Responding to a petition against the Delimitation Commission order in Jammu and Kashmir, the Centre has told the Supreme Court that the proposed delimitation has been finalised, and that there is no scope for any kind of judicial interference in the same.
The Centre presented its reply in a response to a petitioner from the J&K Union Territory who had approached the apex court against the rescheduling of constituencies and increasing the assembly seats from 83 to 90.
According to the Home Ministry’s affidavit that was submitted in the Supreme Court, no legal process can be started to check its validity if the orders of the Delimitation Commission are published in the Union Gazette and implemented under the Delimitation Act, 2002.
Earlier in March, a petition was filed against the delimitation process by a Jammu & Kashmir petitioner, citing that the notification for the constitution of the Delimitation Commission to delimit the Legislative Assembly of Kashmir is “unconstitutional”. The petitioner had claimed that the central government has done this exercise by going outside its jurisdiction.
The Centre has asked that the petition be quashed. “If the court accepts the arguments of the petitioner, it will lead to an odd situation wherein orders of the Delimitation Commission, which attain finality at the time of publishing in the Gazette of India, would be rendered infructuous,” read the affidavit.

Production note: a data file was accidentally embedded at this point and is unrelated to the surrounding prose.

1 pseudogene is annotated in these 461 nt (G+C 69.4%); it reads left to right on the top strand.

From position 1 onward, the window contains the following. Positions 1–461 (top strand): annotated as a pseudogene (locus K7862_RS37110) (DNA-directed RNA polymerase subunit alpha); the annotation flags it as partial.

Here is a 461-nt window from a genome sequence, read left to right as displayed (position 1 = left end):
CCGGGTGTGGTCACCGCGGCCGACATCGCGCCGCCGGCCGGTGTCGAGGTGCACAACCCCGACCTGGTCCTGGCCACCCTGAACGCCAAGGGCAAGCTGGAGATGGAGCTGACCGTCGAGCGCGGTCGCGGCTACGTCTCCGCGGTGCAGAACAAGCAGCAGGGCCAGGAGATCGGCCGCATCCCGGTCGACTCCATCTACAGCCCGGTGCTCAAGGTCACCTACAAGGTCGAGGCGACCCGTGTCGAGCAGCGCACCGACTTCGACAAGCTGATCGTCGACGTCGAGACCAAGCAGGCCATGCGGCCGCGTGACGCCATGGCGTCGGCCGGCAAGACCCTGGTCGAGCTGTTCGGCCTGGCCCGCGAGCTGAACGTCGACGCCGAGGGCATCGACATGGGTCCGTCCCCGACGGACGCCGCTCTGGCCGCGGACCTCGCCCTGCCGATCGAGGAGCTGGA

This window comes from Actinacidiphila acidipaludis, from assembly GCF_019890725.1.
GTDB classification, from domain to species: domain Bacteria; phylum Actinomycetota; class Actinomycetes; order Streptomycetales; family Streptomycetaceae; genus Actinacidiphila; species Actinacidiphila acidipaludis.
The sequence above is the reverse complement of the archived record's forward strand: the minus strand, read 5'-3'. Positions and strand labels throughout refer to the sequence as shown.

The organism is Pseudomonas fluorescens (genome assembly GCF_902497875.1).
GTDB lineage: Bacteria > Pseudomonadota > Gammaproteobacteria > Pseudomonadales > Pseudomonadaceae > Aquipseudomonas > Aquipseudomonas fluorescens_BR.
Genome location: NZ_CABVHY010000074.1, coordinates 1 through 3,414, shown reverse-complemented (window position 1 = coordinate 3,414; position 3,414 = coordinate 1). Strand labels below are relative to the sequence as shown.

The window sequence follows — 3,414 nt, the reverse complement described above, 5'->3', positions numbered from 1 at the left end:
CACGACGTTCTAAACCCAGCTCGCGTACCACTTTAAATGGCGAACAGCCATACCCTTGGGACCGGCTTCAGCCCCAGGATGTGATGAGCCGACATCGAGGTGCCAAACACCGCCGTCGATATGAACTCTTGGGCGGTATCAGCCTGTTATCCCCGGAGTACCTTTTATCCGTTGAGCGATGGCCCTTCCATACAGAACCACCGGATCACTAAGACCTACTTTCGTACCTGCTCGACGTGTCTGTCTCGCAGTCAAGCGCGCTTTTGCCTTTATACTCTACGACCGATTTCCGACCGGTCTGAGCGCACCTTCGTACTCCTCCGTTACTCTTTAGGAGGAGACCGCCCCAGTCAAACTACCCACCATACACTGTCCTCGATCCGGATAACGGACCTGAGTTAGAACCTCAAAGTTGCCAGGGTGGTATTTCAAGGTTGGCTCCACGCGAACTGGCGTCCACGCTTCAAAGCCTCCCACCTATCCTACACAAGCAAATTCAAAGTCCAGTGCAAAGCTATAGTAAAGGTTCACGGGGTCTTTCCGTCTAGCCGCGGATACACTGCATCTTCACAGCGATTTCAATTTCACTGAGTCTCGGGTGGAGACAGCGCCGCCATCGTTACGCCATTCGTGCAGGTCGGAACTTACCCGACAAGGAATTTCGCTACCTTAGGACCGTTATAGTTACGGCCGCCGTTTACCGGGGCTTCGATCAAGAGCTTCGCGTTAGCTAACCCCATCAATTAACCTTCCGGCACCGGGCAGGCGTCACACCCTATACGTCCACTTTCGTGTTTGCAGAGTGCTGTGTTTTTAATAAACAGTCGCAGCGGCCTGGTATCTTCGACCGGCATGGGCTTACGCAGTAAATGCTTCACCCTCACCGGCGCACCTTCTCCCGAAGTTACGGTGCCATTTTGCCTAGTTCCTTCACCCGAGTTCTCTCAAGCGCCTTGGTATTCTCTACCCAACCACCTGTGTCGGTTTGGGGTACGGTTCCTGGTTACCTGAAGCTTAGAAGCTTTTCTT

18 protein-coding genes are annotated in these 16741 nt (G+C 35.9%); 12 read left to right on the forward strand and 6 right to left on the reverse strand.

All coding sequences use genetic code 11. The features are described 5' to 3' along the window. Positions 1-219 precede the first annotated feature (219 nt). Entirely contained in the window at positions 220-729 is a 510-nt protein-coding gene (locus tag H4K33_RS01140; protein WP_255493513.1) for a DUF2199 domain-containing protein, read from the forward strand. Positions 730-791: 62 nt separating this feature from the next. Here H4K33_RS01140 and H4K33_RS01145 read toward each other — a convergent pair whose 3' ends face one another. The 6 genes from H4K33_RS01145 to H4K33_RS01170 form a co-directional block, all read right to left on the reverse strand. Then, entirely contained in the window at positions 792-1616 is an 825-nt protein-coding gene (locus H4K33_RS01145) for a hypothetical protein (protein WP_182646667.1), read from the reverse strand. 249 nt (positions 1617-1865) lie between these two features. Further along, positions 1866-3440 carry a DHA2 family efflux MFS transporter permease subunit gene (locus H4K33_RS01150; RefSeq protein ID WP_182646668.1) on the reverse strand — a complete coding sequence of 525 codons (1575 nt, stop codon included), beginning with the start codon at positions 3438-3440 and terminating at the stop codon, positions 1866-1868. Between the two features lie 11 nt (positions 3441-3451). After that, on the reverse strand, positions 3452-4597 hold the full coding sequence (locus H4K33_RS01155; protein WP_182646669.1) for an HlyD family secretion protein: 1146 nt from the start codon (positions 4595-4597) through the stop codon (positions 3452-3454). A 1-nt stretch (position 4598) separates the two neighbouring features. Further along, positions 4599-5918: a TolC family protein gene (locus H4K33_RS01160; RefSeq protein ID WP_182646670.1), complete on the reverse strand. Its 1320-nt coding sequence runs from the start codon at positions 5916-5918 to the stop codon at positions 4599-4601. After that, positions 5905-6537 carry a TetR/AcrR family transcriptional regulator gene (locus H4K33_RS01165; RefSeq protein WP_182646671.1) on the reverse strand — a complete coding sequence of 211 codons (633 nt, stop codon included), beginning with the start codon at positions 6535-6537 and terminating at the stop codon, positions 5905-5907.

The government further added in its reply that the entire effort may be ineffective because of the petition, and that entertaining it would be a violation of Article 329 which states that the court cannot interfere in electoral matters.
The central government stated in its the affidavit:
“The 2002 Act is a special legislation which provides for the establishment of a Delimitation Commission for the purpose of providing for the readjustment of the allocation of seats in the House of the People to the States, the total number of seats in the Legislative Assembly of each State, the division of each State and each Union territory having a Legislative Assembly into territorial constituencies for elections to the House of the People and Legislative Assemblies of the States and Union territories and for matters connected therewith.”
On May 5, the Delimitation Commission for the Union Territory of Jammu and Kashmir, headed by ex-Supreme Court judge Ranjana Prakash Desai, had issued a final notification, recommending the addition of seven constituencies in the UT.
In order to increase the total number of seats from 90 to 83 for the J&K Assembly, it recommended six additional seats for the Hindu-majority Jammu and one for Kashmir. Currently, Jammu has 37 assembly seats while Kashmir has 46.
The commission also recommended nine reserve seats – six in Jammu and three in Kashmir. It also accepted the demand to merge Jammu’s Poonch and Kashmir’s Rajouri districts with Anantnag, forming a new parliamentary constituency of Anantnag-Rajouri .
The 24 seats in Pakistan-occupied Kashmir (PoK) will continue to remain vacant, according to the commission’s notification.